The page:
Sep 20, 2017 05:13 AM

Doing Business in China: Frugality Campaign Bears Fruit for Foreigners

By Doug Young

It’s the time of year when weather starts improving with the onset of fall, which also means the arrival of mooncakes that are a standard gift during the Mid-Autumn Festival. But such mooncakes seem to be getting rarer these days. Some may see that as a good thing, since few people I know are big fans of the traditional pastries, which are usually quite dense and calorific, much like traditional fruit cakes given out during Christmas.

But the growing mooncake scarcity has less to do with changing traditions or growing health consciousness. Instead, the decline is a direct result of the twin anti-corruption and frugality campaigns from Beijing, since many of those seasonal treats typically came from state-owned employers and government agencies.

That leads us into this week’s column topic, which looks at the changing face of gift-giving and general corporate schmoozing in China. As someone who has lived here for much of the last three decades, I can say with a strong degree of certainty that the twin campaigns have radically changed China’s corporate culture involving such entertainment. All of those changes have been long overdue, and were sorely needed to bring corporate China into the 21st century.

Until recently corporate gift-giving in China was mostly a euphemism for bribery, which was rampant before the current campaigns. The 1990s and first decade of the 21st century are filled with stories of people lavishing everything from cars to expensive vacations on government officials and top executives at big state-owned enterprises in exchange for preferential treatment. One of those was in the headlines just last week, detailing how inspectors discovered drawers and cabinets stuffed with jewelry and expensive liquor, and even a couple of secret rooms filled with other pricey gifts in the office of the former chief of the big wireless carrier China Unicom.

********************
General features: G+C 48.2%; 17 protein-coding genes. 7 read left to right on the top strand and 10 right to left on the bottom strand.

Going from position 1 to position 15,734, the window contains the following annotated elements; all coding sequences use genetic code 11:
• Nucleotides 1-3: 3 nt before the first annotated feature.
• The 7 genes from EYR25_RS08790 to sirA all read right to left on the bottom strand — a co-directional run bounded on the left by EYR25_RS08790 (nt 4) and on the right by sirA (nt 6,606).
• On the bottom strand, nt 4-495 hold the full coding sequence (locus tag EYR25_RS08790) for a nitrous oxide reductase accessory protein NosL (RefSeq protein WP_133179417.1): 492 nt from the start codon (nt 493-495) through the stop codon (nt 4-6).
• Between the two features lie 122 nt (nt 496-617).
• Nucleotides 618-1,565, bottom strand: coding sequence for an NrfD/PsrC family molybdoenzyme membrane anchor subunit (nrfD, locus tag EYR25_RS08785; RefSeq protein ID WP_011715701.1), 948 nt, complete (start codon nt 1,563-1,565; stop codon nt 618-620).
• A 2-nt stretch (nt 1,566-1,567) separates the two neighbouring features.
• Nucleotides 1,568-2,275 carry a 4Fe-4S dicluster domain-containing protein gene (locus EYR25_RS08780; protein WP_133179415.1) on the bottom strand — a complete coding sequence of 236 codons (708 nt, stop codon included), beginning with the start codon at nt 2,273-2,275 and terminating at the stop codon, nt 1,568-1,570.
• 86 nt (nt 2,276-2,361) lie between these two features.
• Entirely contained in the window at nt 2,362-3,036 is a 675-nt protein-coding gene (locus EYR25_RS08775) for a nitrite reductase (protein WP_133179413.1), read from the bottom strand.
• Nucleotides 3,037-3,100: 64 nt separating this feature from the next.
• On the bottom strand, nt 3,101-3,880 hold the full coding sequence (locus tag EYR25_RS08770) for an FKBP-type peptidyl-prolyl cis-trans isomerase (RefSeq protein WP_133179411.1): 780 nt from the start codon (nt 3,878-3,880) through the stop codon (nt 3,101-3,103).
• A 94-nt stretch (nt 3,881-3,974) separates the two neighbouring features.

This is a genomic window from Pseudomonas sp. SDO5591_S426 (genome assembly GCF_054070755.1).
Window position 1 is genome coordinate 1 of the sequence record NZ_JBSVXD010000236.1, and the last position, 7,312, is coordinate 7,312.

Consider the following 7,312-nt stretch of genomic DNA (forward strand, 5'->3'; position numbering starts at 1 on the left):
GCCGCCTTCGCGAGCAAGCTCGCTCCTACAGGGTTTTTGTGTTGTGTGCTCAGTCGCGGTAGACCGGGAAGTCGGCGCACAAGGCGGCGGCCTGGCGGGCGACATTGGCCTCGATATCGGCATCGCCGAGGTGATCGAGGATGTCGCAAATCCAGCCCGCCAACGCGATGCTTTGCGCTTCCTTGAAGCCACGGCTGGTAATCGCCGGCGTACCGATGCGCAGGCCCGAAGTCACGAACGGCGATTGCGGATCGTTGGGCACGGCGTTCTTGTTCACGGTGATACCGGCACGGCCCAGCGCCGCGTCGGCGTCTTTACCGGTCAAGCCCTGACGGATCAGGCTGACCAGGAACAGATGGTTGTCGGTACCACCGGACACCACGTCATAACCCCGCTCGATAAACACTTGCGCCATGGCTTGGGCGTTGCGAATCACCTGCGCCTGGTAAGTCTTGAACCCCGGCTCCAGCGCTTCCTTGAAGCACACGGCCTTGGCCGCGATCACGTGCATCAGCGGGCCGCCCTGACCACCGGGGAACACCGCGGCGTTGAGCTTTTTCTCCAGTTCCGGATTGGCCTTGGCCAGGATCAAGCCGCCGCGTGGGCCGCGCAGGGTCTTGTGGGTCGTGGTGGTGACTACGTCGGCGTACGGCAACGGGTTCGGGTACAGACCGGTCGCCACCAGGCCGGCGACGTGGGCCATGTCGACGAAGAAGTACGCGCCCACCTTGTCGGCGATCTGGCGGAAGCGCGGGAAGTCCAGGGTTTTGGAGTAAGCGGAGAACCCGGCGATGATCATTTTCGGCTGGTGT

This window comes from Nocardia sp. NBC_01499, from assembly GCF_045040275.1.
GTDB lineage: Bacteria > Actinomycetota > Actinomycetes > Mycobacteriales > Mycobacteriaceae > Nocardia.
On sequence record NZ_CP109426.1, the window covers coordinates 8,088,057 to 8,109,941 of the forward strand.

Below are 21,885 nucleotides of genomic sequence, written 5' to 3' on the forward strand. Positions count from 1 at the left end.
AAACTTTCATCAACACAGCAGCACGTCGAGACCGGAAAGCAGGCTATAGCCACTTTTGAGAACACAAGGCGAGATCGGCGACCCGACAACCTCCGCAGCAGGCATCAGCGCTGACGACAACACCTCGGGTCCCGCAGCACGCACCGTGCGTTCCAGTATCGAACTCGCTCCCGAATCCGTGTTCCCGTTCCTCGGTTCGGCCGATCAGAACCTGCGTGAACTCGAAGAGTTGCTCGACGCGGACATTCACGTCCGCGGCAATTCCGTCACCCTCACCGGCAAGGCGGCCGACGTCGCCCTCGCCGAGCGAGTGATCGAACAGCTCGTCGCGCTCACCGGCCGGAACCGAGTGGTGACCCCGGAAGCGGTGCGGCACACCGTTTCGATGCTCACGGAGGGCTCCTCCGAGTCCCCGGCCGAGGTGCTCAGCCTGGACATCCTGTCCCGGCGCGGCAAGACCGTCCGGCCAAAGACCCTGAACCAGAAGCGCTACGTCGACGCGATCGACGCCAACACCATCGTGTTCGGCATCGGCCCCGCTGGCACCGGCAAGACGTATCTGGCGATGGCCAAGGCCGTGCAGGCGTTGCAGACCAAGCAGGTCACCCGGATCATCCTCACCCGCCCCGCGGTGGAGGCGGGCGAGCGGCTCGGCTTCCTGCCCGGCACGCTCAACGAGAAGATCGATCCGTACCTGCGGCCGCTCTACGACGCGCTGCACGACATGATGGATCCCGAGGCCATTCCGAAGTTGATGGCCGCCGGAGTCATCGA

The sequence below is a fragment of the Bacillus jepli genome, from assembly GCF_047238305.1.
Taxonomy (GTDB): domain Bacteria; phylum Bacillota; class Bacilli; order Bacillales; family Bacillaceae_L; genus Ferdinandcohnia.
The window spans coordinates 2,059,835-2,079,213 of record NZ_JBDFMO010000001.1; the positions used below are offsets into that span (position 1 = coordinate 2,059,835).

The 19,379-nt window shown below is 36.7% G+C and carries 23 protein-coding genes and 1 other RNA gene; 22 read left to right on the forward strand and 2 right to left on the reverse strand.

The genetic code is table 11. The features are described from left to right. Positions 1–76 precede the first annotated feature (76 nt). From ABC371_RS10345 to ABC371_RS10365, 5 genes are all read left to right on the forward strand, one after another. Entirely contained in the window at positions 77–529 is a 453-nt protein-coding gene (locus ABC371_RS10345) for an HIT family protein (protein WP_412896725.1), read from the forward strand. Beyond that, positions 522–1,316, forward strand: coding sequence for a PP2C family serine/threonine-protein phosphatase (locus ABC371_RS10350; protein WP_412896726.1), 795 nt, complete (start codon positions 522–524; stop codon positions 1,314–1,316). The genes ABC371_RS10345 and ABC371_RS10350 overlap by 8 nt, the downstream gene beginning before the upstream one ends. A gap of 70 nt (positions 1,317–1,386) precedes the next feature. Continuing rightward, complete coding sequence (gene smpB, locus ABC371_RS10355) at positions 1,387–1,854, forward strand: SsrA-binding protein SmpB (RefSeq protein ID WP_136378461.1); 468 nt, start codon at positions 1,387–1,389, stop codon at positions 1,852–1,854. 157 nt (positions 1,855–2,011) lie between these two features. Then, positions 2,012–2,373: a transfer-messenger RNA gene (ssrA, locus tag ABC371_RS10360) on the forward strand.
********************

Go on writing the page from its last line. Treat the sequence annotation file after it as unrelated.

Such stories have a long history in reform-era China. A popular pun when I was here in the late 1980s saw people use the word “yanjiu,”literally meaning “research,” to sarcastically describe the practice of giving expensive cigarettes “yan” and liquor “jiu” to officials in exchange for favors. What started as relatively petty gift-giving morphed into something much larger as China’s economy boomed and those officials became gatekeepers to huge business opportunities sought out by eager entrepreneurs.

New code of conduct

In my effort to get the latest on what’s happening on the gift-giving front, I talked with contacts from both the large and small foreign business communities, and also some friends at local Chinese companies, private and state-owned. The picture that emerged is somewhat complex, since each company type has its own code for what is and isn’t acceptable.

The good news is that foreigners now have a far more-level playing field for doing business in China than they ever did in the past. Most foreigners I’ve talked to over the years said their company policies prohibit them from offering money and lavish gifts as part of their business process, meaning they were shut out from areas where such practices were common among local Chinese.